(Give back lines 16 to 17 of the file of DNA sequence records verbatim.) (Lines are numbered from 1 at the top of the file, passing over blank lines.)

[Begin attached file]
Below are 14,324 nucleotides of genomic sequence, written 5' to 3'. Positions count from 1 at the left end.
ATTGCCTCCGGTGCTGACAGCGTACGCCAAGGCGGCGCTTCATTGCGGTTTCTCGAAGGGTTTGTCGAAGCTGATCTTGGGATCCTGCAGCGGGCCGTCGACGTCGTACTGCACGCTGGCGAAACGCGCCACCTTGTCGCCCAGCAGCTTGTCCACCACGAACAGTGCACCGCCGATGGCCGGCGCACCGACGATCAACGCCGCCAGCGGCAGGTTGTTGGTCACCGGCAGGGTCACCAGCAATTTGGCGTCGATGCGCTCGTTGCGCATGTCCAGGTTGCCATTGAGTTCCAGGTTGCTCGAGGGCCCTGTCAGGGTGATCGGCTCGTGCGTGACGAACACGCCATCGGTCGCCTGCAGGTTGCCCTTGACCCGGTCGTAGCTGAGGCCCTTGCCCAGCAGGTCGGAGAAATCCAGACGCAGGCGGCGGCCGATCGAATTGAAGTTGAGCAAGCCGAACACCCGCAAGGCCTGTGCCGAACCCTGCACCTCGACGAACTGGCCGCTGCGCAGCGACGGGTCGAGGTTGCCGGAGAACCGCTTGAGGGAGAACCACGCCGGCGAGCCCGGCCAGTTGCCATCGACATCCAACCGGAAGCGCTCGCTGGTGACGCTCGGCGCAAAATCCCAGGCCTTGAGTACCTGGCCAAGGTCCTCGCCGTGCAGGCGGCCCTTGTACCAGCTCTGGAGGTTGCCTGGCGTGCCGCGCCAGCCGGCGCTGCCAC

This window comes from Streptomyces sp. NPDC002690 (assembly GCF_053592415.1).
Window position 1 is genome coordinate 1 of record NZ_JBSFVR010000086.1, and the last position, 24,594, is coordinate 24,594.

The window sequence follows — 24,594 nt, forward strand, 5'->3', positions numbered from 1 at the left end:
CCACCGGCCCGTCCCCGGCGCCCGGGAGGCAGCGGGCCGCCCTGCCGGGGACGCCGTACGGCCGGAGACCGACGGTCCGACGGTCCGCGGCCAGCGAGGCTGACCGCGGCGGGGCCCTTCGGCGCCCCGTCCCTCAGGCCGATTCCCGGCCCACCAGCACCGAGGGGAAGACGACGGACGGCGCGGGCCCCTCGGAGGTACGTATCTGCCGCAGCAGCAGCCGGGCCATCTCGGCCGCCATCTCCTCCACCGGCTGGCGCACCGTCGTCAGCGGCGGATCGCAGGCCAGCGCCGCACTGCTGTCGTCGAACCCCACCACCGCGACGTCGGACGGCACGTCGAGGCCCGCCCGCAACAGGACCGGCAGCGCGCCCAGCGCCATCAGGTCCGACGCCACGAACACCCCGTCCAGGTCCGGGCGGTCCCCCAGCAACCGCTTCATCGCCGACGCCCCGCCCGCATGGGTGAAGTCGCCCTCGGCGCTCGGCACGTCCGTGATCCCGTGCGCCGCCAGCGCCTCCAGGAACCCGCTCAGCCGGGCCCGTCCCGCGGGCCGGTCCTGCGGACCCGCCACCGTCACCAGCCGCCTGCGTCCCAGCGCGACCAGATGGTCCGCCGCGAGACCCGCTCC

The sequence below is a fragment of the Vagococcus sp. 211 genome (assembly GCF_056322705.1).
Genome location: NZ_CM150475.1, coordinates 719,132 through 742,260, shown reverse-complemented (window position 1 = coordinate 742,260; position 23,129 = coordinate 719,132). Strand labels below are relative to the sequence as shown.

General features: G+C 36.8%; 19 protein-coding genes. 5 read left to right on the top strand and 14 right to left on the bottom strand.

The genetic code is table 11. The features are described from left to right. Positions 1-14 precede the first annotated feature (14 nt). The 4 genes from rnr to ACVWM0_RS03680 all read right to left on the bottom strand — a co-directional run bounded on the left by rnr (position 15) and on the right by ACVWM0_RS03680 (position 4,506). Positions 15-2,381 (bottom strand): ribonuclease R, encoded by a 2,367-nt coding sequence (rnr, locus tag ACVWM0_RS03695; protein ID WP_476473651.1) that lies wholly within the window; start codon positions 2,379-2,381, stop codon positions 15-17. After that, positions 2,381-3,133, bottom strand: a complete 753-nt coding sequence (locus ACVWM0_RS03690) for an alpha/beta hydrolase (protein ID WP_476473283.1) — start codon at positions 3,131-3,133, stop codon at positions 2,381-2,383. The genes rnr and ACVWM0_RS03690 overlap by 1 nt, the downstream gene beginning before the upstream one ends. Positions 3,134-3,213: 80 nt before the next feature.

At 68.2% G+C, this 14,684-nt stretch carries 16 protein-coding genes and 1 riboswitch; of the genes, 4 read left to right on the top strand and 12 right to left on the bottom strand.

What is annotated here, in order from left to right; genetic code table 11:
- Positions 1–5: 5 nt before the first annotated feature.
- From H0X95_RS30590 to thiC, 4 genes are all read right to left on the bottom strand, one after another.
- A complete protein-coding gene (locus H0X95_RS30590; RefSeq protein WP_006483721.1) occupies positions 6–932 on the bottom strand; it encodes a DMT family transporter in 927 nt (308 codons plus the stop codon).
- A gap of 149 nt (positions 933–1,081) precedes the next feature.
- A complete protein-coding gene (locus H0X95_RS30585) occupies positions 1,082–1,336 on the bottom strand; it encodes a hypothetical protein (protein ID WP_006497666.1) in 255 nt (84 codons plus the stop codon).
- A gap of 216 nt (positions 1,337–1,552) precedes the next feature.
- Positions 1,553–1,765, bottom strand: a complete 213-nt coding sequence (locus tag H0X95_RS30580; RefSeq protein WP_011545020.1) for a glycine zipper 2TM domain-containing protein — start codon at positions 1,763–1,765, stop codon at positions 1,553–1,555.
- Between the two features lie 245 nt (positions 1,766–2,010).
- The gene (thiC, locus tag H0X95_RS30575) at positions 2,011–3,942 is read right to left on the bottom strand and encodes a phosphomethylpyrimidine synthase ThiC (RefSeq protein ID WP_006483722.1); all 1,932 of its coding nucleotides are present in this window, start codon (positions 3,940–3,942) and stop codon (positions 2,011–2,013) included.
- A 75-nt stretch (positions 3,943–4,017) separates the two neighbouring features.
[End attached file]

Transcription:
- A gap of 149 nt (positions 933–1,081) precedes the next feature.
- A complete protein-coding gene (locus H0X95_RS30585) occupies positions 1,082–1,336 on the bottom strand; it encodes a hypothetical protein (protein ID WP_006497666.1) in 255 nt (84 codons plus the stop codon).